It was a smooth flight which took five and a half hour in total and when it touched ground there was a loud cheer from the passengers and everyone was clapping for joy. What a relief to be on Indian soil.

On Home Turf at Last

All the while we had to maintain social distancing so the time taken in a usual scenario was more than double.
All the while we had to maintain social distancing so the time taken in a usual scenario was more than double.
(Photo Courtesy: Carol Mitra)

We then exited the plane, all the while maintaining social distancing. There were six desks with people manning it.

First our temperature was checked we had to submit our health forms then a sticker with an alphabet and number were stuck on the back of our passports and we had to make a group of 20 people. The alphabet was our Group-T and the number was us. Mine was No.9.

We were headed by a CRPF officer, who had a no nonsense attitude and made us fall into line immediately. First we were taken for immigration and after that we were marched off to collect our luggage. Finally, off to customs. All this took an hour, it was the same story at the Delhi Airport with no air-conditioning, it was too hot, ghostly appearance but we ploughed through.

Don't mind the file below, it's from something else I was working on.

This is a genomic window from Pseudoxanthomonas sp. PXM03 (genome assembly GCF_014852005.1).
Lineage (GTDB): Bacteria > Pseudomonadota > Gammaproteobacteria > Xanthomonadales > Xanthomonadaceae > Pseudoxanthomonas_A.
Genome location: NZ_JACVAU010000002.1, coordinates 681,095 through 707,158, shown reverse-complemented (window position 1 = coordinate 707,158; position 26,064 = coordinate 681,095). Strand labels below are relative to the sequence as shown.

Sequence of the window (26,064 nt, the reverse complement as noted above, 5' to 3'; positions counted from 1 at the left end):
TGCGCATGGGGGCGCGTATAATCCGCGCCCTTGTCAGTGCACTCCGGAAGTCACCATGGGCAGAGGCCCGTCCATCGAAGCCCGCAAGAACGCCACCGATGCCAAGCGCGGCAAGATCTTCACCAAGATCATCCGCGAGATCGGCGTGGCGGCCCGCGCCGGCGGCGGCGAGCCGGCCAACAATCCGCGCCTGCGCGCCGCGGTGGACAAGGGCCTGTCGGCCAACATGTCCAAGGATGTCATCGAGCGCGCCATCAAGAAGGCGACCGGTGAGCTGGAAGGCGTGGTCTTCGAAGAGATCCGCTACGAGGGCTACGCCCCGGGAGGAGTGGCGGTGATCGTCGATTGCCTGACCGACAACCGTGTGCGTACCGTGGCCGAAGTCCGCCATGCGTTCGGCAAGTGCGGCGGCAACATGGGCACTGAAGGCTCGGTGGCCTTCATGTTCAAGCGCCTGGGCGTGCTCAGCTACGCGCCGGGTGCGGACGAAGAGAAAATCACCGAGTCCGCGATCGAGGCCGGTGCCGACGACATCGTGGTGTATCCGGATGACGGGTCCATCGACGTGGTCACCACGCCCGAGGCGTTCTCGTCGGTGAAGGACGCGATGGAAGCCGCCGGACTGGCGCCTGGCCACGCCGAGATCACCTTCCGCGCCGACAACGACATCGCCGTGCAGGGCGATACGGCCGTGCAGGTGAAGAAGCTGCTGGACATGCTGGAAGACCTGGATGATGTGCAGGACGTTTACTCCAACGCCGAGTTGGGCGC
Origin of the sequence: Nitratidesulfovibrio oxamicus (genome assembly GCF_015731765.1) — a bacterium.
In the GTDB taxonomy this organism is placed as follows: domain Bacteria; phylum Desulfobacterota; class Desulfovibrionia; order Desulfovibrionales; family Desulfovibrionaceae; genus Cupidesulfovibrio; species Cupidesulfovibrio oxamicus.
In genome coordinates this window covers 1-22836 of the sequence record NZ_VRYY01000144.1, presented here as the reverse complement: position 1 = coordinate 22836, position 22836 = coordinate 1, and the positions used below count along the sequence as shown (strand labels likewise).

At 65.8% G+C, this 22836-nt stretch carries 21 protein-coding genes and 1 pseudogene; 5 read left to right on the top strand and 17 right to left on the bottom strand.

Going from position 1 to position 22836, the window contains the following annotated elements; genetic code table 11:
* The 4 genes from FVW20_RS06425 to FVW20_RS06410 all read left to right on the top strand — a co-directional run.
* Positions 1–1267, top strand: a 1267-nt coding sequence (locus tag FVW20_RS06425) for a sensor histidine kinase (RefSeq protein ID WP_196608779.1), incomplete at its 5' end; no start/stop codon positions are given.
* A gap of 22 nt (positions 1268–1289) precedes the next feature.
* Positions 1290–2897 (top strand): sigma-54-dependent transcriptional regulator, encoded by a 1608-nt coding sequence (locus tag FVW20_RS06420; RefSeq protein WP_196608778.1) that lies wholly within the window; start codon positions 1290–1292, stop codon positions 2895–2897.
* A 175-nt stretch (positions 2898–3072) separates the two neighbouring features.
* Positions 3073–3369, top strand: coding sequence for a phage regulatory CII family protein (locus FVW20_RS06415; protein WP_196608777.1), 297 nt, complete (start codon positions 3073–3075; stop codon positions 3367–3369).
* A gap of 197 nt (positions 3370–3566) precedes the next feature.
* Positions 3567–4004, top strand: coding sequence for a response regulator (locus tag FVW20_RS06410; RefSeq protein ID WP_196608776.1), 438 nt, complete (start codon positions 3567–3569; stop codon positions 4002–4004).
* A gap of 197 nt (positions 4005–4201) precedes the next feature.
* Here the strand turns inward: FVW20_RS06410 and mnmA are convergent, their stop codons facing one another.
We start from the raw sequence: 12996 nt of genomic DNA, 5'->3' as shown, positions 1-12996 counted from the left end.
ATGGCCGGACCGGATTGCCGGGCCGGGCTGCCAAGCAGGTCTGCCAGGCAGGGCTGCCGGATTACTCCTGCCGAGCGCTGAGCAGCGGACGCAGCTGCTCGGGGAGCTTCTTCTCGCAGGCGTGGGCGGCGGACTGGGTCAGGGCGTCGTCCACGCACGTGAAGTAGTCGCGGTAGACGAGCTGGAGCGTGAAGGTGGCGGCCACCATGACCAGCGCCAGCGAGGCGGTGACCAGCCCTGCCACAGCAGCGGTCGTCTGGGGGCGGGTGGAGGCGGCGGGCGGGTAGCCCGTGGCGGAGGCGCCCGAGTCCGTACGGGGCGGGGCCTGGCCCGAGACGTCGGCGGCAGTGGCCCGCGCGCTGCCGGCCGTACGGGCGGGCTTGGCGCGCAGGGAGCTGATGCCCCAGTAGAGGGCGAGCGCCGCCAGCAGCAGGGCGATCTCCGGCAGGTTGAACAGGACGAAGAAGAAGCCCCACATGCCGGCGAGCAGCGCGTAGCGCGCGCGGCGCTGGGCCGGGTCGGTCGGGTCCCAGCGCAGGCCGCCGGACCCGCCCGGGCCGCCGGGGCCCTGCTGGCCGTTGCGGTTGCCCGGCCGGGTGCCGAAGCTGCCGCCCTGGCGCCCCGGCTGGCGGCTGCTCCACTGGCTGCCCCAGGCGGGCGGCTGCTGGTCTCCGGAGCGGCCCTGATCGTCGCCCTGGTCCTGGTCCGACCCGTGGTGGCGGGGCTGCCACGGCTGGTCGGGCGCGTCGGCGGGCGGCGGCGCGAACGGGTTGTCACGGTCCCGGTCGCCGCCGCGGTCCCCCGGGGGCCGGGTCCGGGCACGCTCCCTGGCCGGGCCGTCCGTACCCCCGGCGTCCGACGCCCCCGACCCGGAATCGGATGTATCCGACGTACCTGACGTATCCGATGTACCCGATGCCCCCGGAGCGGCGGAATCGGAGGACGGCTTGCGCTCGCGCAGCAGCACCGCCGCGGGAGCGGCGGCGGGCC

We were taken out of the exit gate and we saw some Delhi state buses lined up. But this was not the end. We were led into a huge hall, luckily the air-conditioning was running here but unfortunately we had to wait the longest out here. From 1.30 am to 3.30 am.

First our passports were given to the people who were handing out forms to fill-up about which hotel we would choose for our seven day quarantine.

A list of about 10 hotels were shared. As most were full, we had to choose from the ones available and waited our turn to board the bus. This part was a total mess as we waited nearly an hour to be dropped to our respective hotels.

Our names were called out, we exited with our luggage, and lo and behold, we boarded the state buses with luggage and all, social distancing was kicked out the window literally. The bus was escorted by a police vehicle in front and each one was dropped to their respective hotels. Our passports were handed over to the hotel staff. We were allotted rooms on floors that were especially ear marked to us foreign returnees.

We entered the room at exactly at 5 am, it was already light. Signalling a brand new day and our seven days hotel quarantine had begun, seven days at home to round it up. We will get ‘clear’ certificates from the hotel and after 14 days at home, a visit by government staff. Hoping and waiting for that day.

(All 'My Report' branded stories are submitted by citizen journalists to The Quint. Though The Quint inquires into the claims/allegations from all parties before publishing, the report and the views expressed above are the citizen journalist's own. The Quint neither endorses, nor is responsible for the same.)